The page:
VICTOR Z. CHEN

In pursuit of the profound, the innovative, and the visionary

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                     (Left) Sasāra                                     (Right) Dancing Shiva

 

One thing all resistant values share in common, sometimes implicitly, is their pursuit of some sort of end value(s) of comfort as well as sustainable means to achieve it (them).

 

Although I’m not religious, I have a great interest in the diversity of resistant values, including religious thoughts and underlying assumptions (e.g., randomness) in science (as a core component of my research on institutional diversity perspective across societies). I believe all resistant values share a common raison d'être, which explains the comfort we are seeking ultimately. Instead of seeing different resistant values as competing or alternative assumptions of the world, I am developing a new holistic and reconciling religious thought. Such a religious thought, if it is still religious, should comfort our anxiety and confusion by explaining the diversity and evolution in resistant values as different components and evolutionary paths of the common denominators billions of us inherited from our common ancestors in East Africa about 50,000 years ago (or more ultimately from the physical world of big bang).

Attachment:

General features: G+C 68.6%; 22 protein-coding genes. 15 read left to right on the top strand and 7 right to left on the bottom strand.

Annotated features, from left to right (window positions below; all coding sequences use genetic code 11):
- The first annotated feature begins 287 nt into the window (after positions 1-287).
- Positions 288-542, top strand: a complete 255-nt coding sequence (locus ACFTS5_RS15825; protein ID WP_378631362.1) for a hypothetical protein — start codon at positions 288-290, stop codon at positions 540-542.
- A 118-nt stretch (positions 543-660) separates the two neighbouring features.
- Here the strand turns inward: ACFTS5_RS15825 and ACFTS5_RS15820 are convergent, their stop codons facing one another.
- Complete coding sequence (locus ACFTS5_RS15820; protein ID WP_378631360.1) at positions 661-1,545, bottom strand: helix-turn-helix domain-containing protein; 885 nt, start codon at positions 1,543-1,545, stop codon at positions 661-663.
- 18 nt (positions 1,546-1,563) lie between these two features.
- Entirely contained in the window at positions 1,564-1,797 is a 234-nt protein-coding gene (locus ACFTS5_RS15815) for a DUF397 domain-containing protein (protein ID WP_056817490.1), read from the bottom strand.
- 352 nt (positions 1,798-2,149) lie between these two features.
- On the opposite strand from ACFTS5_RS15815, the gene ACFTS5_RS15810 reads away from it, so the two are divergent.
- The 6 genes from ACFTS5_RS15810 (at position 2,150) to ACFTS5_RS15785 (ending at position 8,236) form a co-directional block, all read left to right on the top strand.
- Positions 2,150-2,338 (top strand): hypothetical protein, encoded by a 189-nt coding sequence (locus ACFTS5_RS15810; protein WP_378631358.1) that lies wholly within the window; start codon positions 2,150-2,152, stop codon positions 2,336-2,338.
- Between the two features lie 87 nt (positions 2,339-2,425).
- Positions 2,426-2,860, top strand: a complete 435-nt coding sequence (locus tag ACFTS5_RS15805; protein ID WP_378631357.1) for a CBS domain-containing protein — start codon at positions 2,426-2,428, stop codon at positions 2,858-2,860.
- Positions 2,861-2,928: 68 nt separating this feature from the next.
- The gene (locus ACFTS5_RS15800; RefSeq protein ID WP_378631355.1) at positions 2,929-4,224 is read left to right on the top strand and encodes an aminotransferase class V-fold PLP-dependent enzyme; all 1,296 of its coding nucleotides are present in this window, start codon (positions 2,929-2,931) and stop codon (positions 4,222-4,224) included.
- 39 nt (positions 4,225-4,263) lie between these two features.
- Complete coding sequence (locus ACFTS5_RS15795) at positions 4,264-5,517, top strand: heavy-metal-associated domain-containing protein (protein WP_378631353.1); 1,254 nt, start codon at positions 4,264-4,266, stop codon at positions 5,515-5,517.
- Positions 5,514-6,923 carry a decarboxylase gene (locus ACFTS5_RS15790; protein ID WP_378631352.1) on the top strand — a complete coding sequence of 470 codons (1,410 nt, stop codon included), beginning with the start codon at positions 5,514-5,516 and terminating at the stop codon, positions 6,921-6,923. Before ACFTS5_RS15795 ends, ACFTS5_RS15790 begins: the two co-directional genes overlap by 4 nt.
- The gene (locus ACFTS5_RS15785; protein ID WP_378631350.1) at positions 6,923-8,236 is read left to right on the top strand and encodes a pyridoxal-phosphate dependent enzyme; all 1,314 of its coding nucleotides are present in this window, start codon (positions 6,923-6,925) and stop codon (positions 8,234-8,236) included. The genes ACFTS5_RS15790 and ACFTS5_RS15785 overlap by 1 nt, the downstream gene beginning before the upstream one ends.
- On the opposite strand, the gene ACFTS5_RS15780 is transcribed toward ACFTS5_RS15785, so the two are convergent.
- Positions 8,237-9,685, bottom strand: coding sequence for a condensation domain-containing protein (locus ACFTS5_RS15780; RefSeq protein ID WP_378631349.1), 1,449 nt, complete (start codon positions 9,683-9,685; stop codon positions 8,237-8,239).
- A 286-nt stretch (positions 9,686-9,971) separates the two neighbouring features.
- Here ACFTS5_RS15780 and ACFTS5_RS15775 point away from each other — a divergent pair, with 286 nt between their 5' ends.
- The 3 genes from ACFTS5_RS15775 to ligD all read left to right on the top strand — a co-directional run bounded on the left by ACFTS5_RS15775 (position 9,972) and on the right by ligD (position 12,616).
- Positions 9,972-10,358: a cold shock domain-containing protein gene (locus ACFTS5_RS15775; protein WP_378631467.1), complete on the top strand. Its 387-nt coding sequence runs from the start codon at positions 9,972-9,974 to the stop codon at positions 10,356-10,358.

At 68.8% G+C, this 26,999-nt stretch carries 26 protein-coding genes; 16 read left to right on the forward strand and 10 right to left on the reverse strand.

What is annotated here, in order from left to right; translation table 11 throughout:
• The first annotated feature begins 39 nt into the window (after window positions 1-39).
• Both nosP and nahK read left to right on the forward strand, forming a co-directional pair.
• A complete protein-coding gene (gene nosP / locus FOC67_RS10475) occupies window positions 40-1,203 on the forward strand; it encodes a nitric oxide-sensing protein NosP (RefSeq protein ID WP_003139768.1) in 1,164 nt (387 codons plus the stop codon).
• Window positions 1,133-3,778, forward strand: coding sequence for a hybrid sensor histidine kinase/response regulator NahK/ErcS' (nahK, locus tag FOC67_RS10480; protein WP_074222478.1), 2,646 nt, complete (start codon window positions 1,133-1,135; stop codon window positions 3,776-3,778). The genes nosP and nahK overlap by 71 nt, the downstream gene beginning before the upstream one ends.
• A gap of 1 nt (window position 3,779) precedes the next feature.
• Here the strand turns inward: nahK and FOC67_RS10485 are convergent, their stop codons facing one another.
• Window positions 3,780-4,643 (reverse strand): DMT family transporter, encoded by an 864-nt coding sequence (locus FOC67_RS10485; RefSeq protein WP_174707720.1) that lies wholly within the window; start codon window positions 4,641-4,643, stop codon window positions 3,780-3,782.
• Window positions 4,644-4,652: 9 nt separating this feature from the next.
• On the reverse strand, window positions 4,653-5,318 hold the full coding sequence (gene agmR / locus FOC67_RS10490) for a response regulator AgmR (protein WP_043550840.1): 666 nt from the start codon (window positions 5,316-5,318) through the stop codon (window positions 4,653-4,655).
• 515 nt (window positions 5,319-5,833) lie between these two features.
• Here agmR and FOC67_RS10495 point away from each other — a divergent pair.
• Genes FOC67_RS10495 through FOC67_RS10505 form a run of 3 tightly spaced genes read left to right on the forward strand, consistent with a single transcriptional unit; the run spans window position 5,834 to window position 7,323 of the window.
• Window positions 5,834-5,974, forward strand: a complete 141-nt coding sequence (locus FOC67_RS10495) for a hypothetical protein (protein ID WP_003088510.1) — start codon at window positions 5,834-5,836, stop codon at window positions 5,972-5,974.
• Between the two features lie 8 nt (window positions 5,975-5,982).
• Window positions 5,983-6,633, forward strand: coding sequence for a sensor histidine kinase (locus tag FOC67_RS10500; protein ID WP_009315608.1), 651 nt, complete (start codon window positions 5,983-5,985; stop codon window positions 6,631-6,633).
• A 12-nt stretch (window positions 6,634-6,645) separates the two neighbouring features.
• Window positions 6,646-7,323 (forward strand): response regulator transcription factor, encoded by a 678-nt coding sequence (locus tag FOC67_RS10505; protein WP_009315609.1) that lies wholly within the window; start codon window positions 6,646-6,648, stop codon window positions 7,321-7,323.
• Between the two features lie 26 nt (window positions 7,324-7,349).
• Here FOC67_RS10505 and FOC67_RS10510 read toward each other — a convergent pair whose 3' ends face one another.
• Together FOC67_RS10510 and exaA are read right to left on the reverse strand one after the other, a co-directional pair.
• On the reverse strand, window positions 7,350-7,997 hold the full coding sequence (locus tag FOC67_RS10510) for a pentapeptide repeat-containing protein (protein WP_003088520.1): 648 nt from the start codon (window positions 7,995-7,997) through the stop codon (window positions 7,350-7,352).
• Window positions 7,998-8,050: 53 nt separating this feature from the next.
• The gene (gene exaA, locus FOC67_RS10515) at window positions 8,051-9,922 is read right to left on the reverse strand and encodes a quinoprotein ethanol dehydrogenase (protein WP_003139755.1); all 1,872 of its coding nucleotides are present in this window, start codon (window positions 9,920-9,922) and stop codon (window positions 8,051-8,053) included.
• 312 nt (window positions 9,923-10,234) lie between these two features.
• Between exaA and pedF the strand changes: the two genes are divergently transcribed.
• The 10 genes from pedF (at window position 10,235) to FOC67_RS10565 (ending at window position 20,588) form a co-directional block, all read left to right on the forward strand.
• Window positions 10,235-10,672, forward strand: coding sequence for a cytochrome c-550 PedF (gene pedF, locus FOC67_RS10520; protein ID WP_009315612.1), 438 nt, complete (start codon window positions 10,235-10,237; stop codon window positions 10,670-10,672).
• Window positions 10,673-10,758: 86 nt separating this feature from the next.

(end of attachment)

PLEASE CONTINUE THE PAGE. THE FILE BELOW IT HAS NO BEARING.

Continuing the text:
To find such common denominators, I am collecting a list of scientific readings on human biological and social universals, to be combined with my original research on global institutional diversity (with Dr. John Cantwell). Please write to me if you have any good scientific readings on these topics and would like to join the discussion.

 

Below is a rough structure to organize all the readings into a unifying theoretical framework of human biological and social universals:

 

 

Source of End

Choice of Means

Phylogenetically Innate

Socioculturally Learned

Present

Innate Self-Interest Rationality

(Zweckrationalität)

Learned Nonself-Interest Rationality

(Wertrationalität)

Absent

Affectual

Nonrationality

Traditional

Nonrationality

 

Source: Wallace (1994) A Weberian theory of human society: Structure and evolution, New Brunswick, NJ: Rutgers University Press.

 

 

 

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